Chor. Thy son is rather flaying them, that outcry From flaughter of one foe could not ascend.

Man. Some dismal accident it needs must be; What shall we do, stay here or run and see? 1520

Chor. Best keep together here, lest running thither We unawares run into danger's mouth. This evil on the Philistines is fall'n; From whom could else a general cry be heard? The susferers then will scarce molest us here, 1525 From other hands we need not much to fear. What if his eye-sight (for to Israel's God Nothing is hard) by miracle restor'd, He now be dealing dole among his foes, And over heaps of flaughter'd walk his way? 1530 Man. That were ajoy presumptuous to be thought.

U Chor.

Chor. Yet God hath wrought things as incredible For his people of old; what hinders now?

Man. He can I know, but doubt to think he will; Yet hope would fain subscribe, and tempts belief. A little stay will bring some notice hither. 1536

Chor. Of good or bad so great, of bad the sooner; For evil news rides post, while good news baits. And to our wish I fee one hither speeding, An Hebrew, as I guess, and of our tribe. 1540

Mejf. O whither shall I run, or which way fly The sight of this so horrid spectacle, Which erst my eyes beheld and yet behold? For dire imagination still pursues me. But providence or instinct of nature seems, 1545 Or reason though disturb'd, and scarce consulted, To' have guided me aright, I know not how, To thee first reverend Manoah, and to these My countrymen, whom here I knew remaining As at some distance from the place of horror, 1550 So in the sad event too much concern'd.

Man. The accident was loud, and here before thee With rueful cry, yet what it was we hear not; No preface needs, thou seest we long to know.

Mejf. It would burst forth, but I recover breath And fense distract, to know well what I utter. 1556

Man. Tell us the sum, the circumstance defer.

Mejf. Gaza yet stands, but all her sons are fall'n, All in a moment overwhelm'd and fall'n.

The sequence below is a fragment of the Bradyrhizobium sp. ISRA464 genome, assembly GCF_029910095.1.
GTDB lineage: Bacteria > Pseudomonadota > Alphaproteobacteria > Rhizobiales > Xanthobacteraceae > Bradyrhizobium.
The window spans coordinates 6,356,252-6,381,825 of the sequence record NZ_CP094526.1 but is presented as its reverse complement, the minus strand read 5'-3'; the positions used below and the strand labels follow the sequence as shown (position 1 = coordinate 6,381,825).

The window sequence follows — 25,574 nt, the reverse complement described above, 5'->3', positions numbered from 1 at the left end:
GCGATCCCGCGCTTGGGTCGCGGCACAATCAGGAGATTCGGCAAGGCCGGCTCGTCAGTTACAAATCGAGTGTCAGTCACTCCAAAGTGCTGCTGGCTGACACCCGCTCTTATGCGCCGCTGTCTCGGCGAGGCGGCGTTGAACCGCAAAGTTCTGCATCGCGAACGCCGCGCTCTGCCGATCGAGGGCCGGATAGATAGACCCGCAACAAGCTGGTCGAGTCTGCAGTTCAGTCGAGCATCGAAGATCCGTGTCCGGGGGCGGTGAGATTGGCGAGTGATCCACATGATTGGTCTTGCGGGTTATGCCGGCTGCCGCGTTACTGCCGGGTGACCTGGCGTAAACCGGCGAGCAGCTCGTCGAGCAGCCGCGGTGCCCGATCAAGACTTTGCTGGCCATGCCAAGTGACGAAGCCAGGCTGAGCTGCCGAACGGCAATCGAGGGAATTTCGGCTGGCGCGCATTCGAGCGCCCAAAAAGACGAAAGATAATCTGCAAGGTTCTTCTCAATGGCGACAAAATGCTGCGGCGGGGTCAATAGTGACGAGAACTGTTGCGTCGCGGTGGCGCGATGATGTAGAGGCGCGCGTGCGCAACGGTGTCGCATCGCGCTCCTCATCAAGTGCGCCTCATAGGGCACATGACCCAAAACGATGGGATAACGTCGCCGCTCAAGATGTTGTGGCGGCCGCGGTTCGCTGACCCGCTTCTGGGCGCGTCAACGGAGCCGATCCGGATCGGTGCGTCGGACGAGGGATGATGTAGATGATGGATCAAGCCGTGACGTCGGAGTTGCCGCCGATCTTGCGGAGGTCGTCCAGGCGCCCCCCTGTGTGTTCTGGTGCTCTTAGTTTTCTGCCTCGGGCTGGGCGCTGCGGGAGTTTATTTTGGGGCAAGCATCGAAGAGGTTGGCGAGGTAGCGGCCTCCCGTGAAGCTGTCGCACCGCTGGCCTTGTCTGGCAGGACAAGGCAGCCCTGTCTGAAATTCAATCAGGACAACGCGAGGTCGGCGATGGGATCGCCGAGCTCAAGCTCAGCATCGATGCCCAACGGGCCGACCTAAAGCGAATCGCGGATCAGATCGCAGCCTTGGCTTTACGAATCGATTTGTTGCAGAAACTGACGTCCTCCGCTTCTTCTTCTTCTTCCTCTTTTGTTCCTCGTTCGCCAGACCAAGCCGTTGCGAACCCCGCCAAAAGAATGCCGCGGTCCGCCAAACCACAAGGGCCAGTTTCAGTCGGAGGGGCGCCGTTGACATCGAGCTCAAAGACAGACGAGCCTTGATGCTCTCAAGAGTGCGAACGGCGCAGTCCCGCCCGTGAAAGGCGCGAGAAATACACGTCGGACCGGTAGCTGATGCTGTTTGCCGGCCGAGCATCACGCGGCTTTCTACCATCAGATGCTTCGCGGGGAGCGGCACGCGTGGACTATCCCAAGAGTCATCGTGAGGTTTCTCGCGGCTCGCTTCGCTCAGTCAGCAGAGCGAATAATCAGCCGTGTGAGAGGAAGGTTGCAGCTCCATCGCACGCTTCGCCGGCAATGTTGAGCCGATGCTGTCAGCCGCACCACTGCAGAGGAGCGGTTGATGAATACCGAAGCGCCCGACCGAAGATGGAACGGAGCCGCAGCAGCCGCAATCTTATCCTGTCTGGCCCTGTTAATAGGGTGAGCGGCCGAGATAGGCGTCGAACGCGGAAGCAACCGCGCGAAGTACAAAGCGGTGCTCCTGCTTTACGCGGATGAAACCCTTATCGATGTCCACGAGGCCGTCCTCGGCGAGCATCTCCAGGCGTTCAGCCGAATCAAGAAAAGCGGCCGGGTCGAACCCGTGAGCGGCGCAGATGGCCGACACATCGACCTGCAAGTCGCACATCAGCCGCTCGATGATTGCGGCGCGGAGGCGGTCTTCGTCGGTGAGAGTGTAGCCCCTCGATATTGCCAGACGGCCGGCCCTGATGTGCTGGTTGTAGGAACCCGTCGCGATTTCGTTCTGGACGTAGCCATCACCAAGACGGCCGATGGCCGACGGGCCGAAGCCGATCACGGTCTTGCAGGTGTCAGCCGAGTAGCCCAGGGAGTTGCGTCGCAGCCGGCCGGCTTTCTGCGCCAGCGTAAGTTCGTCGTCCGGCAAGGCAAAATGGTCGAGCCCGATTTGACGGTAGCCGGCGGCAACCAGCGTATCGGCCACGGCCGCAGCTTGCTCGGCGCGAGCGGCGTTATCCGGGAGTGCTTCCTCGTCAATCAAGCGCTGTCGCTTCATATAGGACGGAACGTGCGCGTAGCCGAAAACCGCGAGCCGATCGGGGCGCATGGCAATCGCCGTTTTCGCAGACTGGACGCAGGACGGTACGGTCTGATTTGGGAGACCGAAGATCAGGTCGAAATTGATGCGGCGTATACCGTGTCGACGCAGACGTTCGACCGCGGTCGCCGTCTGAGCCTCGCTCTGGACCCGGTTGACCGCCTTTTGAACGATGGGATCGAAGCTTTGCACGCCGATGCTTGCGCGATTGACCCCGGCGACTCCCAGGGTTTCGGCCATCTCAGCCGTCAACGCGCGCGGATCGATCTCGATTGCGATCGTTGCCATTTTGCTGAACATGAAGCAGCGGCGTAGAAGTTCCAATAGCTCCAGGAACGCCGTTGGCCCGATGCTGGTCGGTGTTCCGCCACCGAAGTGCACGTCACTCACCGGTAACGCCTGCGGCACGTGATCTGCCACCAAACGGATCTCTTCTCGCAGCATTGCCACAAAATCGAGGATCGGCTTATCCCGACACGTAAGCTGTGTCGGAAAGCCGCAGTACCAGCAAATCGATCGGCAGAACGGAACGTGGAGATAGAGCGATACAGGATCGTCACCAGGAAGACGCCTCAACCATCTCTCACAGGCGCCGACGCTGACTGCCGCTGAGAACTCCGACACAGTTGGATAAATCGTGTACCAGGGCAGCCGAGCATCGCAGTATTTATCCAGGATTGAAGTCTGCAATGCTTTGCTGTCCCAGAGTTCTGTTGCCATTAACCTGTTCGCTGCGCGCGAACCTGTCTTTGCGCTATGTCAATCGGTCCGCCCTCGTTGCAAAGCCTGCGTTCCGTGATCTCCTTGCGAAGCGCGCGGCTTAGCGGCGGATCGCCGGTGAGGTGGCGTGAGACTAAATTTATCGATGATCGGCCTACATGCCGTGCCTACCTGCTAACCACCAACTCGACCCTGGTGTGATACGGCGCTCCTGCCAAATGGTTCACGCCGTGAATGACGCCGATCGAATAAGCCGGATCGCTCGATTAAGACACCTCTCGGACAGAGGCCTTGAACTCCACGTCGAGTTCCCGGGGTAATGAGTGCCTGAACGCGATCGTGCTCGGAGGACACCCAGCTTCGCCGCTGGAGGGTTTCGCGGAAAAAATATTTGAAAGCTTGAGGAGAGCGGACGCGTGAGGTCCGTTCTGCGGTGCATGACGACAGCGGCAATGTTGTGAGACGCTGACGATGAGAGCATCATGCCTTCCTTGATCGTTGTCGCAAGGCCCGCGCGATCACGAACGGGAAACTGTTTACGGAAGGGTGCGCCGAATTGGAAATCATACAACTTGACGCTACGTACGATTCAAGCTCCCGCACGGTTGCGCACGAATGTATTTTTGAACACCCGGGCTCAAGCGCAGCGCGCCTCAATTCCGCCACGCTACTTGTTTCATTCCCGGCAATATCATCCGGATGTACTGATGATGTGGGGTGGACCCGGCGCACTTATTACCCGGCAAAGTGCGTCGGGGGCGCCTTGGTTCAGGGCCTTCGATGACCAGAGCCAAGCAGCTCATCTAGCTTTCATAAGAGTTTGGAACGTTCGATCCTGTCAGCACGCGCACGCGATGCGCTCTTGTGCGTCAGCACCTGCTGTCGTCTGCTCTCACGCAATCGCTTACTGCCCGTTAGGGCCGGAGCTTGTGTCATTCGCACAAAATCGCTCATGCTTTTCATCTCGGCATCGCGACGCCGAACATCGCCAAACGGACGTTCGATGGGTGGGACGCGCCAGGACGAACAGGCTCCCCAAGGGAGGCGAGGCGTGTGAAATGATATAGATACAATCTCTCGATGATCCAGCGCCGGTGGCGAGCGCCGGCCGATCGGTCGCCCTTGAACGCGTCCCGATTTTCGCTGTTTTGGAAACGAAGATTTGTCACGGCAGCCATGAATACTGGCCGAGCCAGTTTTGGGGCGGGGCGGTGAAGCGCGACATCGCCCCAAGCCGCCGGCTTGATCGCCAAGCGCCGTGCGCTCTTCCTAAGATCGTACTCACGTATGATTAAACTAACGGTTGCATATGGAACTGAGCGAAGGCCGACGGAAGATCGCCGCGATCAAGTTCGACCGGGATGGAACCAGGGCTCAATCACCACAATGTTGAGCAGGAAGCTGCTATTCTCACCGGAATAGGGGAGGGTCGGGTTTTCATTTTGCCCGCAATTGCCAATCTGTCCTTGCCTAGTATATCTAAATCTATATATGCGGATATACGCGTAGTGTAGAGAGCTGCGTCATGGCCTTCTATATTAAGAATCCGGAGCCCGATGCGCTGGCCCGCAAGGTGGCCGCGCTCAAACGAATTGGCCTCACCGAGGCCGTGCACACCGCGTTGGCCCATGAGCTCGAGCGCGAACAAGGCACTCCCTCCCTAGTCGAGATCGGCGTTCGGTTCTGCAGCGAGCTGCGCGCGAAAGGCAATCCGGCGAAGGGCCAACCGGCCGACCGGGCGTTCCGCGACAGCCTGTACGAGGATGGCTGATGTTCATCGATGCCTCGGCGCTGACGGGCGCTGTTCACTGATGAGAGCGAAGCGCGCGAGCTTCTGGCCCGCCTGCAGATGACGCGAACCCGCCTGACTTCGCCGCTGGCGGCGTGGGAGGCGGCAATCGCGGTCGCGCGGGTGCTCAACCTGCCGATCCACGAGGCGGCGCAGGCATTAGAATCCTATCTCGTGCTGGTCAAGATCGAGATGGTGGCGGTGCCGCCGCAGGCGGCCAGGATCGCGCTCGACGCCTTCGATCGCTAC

Man. Sad, but thou know'st to Israelites not saddest The desolation of a hostile city. 1561

MeJJ'. Feed on that first, there may in grief be surMan. Relate by whom. MeJJ. By Samson, (feit. Man. That still lessens The sorrow, and converts it nigh to joy.

MeJJ'. Ah Manoah, I refrain, too suddenly 1565 To utter what will come at last too soon; Lest evil tidings with too rude irruption Hitting thy aged ear should pierce too deep. Man. Suspense in news is torture, speak them out. MeJJ. Take then the worst in brief, Samson is dead. Assln.The worst indeed, O all my hope'sdefeatedi5 71 To free him hence! but death who sets all free Hath paid his ransome now and full discharge. What windy joy this day had I conceiv'd Hopeful of his delivery, which now proves 1575 Abortive as the first-born bloom of spring Nipt with the lagging rear of winter's frost! Yet ere I give the reins to grief, fay first, How dy'd he; death to life is crown or shame. All by him fell thou say'st, by whom fell he, 1580 What glorious handgaveSamsonhisdeath'swound? MeJJ. Unwounded of his enemies he fell. Man. Wearied with flaughter then or how? explain. MeJJ. By his own hands.

Man. Self-violence? what cause 1585

Brought him so soon at variance with himself

U 2 Among